Insights For Success

Strategy, Innovation, Leadership and Security

The steps to achieving greatness

Motivation, Team buildingEdward KiledjianComment

Regardless of your chosen field of expertise, you most likely want to be great at it. When coaching individuals, I am often asked “What takes someone from average to good to great?”.  Putting aside your field-specific characteristics, there are some immutable laws of success that I want to share with you.

The first golden rule comes from Stephen Covey’s book “7 habits of highly effective people” and is “start with the end in mind”. Regardless of how YOU define great, spend some time to think about it. Get specific. Close your eyes and imagine how it feels to be great  and what you are doing when you are great.

The devil is in the details
When was the last time your GPS failed you? Did you ever get lost using it because of the GPS? Most likely the answer is a resounding NO! When you are planning a road trip from Point A to Point B, you plug the information into your trusty GPS and it plots a very specific turn by turn route. After all, we expect nothing less from our GPS. The reason it works every time is because if plots a specific set of actions (turns) that are designed to get you to your destination. The same can be used in your quest for greatness. When setting a goal for greatness, define exactly what that means. Define all of the parameters.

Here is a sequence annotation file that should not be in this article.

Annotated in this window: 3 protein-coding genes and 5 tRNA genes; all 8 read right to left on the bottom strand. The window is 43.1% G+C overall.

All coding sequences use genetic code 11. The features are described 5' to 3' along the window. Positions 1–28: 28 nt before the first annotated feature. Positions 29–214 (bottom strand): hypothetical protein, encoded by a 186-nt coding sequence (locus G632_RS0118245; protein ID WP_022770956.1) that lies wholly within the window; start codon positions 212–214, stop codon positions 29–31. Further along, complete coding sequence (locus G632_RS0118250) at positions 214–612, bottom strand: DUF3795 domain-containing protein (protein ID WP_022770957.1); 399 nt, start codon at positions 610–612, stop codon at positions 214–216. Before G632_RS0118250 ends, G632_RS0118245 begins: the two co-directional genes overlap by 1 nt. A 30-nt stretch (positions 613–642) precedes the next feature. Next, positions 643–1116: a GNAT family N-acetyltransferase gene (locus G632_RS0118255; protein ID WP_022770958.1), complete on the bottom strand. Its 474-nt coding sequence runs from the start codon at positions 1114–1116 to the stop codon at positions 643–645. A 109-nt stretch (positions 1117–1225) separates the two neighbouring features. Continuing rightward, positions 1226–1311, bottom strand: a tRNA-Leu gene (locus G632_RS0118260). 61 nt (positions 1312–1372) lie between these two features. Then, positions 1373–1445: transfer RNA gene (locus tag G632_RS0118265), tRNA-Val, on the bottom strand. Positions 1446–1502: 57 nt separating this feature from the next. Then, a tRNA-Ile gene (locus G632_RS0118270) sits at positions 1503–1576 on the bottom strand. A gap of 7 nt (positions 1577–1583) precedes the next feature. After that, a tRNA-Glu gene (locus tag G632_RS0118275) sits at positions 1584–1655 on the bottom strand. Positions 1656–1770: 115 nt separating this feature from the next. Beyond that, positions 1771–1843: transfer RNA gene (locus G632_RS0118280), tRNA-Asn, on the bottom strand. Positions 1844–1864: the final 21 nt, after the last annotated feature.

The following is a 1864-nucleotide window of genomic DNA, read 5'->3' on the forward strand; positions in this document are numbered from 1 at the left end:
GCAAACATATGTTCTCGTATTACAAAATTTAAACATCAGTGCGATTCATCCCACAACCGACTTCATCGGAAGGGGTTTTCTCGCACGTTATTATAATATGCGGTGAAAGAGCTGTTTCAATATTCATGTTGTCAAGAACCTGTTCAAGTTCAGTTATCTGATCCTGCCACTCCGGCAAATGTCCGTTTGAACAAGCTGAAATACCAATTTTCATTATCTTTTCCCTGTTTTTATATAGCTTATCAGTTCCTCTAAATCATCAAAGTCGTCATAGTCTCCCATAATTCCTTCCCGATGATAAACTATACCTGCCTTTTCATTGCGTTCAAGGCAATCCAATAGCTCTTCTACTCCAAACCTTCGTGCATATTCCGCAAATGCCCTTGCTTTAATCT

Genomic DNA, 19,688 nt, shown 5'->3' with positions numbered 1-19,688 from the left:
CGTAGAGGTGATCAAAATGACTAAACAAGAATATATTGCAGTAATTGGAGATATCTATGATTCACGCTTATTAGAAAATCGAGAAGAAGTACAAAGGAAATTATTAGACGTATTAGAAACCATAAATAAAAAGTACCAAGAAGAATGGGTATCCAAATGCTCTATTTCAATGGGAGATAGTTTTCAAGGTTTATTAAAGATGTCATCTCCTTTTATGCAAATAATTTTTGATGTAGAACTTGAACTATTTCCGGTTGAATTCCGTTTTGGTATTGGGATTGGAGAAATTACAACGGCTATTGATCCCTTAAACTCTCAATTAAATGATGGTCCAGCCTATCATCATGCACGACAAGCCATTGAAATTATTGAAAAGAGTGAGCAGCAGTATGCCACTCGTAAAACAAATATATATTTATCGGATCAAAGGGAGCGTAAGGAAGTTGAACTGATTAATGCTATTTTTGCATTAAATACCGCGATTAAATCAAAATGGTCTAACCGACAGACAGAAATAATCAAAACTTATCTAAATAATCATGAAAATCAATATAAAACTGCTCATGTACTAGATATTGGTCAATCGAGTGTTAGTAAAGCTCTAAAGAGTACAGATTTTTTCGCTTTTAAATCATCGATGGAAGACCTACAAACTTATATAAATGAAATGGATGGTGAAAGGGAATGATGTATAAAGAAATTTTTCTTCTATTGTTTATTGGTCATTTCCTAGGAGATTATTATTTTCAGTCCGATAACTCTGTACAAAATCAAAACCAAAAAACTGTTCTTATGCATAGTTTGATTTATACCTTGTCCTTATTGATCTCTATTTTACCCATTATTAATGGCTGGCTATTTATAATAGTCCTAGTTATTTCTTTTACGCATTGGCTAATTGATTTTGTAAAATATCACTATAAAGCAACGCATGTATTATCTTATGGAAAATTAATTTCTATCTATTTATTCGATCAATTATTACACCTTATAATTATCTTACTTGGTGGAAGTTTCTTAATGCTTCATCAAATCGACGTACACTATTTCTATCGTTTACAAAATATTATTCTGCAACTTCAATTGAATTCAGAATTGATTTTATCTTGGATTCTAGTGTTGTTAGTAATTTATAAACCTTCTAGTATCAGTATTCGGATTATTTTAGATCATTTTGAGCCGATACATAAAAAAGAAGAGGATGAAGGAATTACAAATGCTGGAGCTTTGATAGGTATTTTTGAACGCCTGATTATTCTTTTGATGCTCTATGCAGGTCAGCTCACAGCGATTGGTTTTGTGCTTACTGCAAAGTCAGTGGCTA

Don’t just say, “I want to lose weight”.  Say “I want to lose 20 lbs in 30 days following the slow carb diet and exercising for at least 30 minutes, 4 times a week.”  Which of these has a greater chance of success?

Time management
Most people manage their time without a specific framework. The last loudest request gets their priority. This is more common than you think. 80% of people I work with do not have a formal time management strategy and this is deadly to your success.

How do you know you are spending your time wisely when you don’t know everything you have on your plate? How do you prioritize the activities that generate the biggest bang for the buck (the 80/20 rule)? Spend the time to learn a time management framework and implement it for every aspect of your life (work and personal). Years ago, I started learning the Getting Things Done methodology thaught by David Allen and have customized it for myself.

The next time you forget to make that important phone call, send that important email or exercise, ask yourself if you really were too busy. Was there something else that should have been skipped?

Life gives each of us plenty of opportunities to rise above the crowd and shine if we are equipped to see it and act upon it.

Honest introspection
Very early in my career, a boss explained to me the importance of periodic, planned and honest introspection. Think about how quickly life passes by. Set a defined schedule to conduct  honest self-assessment.

Every 6 months, I take a weekend and conduct this very valuable activity. I write down my assessment and use it as a baseline for my next self-assessment. Am I where I thought I would be by now? If not, why? Where did I deviate and how can I get back on course? Also knowing where I am today, I can determine where I should be at the next assessment?

Generally my planning horizons are 6 months, 12 months, 24 months, 5 years and 10 years.

Enthusiastic realism
The old adage holds true “If you fail to plan, you plan to fail.” Introspection is critical but I want to spend some time here talking about the adjective I used, “honest”. When evaluating yourself or planning your future, be enthusiastically realist.  IT is important to run after the BHAG (Big Hairy Audacious Goal – from the book “Building Your Company's Vision”) but always be realistic.